Bullying at work

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The consequences of harassment of staff via social media is something employers should be aware of. MIA BAKER via UNSPLASH

Mark Stevens stands in for Adam Bernstein and considers matters relating to bullying and harassment in the workplace, how to avoid incidents and how to deal with such occurrences should they happen

Workplace bullying and harassment is a serious issue and allegations can have serious consequences for employers and employees alike. The problem is widespread according to various surveys, including one conducted by SME Loans in 2020. Of 2,000 UK employees surveyed, it found that some 23% had been bullied at work, 25% made to feel left out in the workplace, and 12% struggled to make friends at their place of work.

Employers that choose to ignore the matter may find themselves appearing before an employment tribunal. Indeed, the coach and bus sector recently (in 2023) witnessed an employment tribunal case that doesn’t look at all good for the firm involved, A&A Coach Travel Ltd.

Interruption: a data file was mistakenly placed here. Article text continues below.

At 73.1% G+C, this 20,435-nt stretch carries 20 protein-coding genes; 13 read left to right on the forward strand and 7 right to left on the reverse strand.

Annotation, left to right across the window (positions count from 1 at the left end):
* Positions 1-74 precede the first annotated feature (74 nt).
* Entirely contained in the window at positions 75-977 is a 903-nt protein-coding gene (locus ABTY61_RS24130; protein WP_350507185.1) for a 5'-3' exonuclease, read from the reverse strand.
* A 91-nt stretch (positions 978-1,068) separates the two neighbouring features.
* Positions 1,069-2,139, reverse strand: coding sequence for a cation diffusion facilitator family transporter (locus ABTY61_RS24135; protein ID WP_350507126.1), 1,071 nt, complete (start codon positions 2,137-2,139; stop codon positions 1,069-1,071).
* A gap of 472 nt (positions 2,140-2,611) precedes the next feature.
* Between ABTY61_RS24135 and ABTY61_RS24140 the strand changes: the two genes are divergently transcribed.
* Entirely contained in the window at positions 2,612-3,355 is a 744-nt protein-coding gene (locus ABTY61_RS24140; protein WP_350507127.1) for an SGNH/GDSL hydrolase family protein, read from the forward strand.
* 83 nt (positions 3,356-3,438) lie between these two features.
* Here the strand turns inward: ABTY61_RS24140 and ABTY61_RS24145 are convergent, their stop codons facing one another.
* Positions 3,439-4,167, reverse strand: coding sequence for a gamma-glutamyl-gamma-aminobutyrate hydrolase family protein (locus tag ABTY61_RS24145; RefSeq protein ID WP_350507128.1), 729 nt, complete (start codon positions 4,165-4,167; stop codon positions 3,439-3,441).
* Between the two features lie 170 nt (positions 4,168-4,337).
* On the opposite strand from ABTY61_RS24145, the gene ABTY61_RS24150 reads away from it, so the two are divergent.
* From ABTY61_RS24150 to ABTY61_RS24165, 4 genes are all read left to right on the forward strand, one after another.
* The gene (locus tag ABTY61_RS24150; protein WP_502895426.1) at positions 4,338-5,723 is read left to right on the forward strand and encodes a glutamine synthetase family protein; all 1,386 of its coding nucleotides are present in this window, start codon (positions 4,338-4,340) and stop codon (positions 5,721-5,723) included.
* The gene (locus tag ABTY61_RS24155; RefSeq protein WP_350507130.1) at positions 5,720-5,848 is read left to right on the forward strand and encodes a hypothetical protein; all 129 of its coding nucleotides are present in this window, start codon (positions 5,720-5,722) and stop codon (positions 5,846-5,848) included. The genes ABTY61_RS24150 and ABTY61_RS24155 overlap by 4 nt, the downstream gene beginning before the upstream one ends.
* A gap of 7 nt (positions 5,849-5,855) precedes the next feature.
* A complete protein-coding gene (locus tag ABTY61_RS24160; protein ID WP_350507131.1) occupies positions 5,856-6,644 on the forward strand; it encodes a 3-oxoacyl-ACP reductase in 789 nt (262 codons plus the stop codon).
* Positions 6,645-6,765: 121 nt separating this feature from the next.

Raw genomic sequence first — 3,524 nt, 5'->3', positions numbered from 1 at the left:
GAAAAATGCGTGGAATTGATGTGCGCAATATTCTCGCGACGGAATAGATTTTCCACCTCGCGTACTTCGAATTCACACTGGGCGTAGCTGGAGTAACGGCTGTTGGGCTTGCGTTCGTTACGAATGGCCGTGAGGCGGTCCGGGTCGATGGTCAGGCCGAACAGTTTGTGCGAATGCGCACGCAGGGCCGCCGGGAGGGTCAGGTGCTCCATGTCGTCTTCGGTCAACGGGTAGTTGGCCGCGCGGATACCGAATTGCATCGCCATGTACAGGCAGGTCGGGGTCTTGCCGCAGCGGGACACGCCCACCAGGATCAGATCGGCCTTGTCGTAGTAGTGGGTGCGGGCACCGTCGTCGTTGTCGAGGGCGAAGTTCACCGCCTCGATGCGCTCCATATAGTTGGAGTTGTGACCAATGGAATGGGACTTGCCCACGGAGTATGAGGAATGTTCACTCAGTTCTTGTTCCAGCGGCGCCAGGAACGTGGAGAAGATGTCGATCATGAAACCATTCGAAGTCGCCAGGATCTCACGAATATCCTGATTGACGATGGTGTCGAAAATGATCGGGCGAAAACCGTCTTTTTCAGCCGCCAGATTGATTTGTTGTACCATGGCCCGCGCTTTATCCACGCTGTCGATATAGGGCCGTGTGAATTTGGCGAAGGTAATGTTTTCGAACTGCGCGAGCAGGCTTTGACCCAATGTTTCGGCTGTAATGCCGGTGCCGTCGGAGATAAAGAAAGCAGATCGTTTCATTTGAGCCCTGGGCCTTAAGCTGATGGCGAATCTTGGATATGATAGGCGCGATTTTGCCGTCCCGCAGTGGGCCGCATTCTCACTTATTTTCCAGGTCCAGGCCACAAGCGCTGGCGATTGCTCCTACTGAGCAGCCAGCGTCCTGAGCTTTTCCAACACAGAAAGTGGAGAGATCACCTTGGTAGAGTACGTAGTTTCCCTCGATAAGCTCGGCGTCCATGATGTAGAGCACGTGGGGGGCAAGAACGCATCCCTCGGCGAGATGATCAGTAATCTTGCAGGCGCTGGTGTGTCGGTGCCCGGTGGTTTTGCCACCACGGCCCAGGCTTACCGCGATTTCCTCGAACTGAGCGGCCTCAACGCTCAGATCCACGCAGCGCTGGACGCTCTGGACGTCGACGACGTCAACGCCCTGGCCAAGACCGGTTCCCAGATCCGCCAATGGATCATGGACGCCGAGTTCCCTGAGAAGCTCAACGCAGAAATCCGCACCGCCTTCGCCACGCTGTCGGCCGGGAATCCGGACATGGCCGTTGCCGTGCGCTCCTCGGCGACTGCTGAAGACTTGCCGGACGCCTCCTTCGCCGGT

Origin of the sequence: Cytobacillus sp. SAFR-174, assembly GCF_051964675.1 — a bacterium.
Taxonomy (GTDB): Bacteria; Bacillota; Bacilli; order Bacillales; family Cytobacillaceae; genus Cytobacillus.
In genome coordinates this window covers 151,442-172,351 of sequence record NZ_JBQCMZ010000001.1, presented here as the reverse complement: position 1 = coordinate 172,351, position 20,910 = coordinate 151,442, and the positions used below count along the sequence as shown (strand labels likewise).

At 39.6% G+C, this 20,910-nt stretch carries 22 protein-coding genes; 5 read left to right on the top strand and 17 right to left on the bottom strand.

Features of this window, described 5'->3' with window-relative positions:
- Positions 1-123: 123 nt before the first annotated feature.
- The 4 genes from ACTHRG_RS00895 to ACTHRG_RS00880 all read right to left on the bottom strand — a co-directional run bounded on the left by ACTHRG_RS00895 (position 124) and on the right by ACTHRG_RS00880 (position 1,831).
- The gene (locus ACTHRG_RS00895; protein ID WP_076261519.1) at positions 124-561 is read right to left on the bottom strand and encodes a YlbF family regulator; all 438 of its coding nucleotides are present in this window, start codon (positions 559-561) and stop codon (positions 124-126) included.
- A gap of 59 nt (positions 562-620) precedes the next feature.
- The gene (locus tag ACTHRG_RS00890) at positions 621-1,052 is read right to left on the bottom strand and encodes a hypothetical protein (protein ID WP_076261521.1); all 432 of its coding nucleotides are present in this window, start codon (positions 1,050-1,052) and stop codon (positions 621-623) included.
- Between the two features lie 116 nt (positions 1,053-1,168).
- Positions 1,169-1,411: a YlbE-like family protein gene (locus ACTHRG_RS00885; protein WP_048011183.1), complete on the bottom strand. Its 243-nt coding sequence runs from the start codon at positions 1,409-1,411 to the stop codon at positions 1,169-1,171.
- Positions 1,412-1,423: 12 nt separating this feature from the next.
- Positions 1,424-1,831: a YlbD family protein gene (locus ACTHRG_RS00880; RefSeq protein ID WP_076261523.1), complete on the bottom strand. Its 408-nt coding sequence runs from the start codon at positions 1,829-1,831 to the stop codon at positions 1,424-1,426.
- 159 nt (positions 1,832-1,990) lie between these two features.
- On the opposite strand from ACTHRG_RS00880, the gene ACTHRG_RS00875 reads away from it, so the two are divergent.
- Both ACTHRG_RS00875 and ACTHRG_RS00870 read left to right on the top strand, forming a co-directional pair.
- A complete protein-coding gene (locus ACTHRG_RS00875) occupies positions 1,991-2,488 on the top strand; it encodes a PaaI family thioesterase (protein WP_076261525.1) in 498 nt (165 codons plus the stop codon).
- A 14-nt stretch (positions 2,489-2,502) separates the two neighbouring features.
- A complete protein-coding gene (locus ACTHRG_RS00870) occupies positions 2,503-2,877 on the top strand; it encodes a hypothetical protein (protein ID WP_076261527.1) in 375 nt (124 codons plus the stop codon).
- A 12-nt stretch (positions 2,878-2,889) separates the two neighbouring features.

According to the facts, Mr T Holland v A&A Coach Travel Ltd, a bus driver with Asperger’s syndrome won more than £30,000 in compensation after being harassed and repeatedly victimised. The driver, Mr Holland, was found to be harassed for his disability in a WhatsApp group chat used by his company. He was threatened with dismissal and blackmailed by his colleagues.

It emerged that: a manager attempted to coerce him into lying to vehicle insurers about damage done to his car at work; A&A employees approached the DVLA with false complaints about Holland’s fitness to drive; a new employer was falsely informed that Holland had been responsible for a number of accidents at his previous firm; and another employer received a note from staff at A&A that implied Holland was a danger to women.

The company was described by the judge as “having behaved in a disruptive, vexatious or unreasonable manner.”

The legal position

The term bullying is often used interchangeably with harassment. However, the Equality Act 2010 gives harassment a very specific meaning, and it is important that employers are aware of the difference. The Act defines harassment as “unwanted conduct related to a relevant protected characteristic, which has the purpose or effect of violating an individual’s dignity or creating an intimidating, hostile, degrading, humiliating or offensive environment for that individual.”


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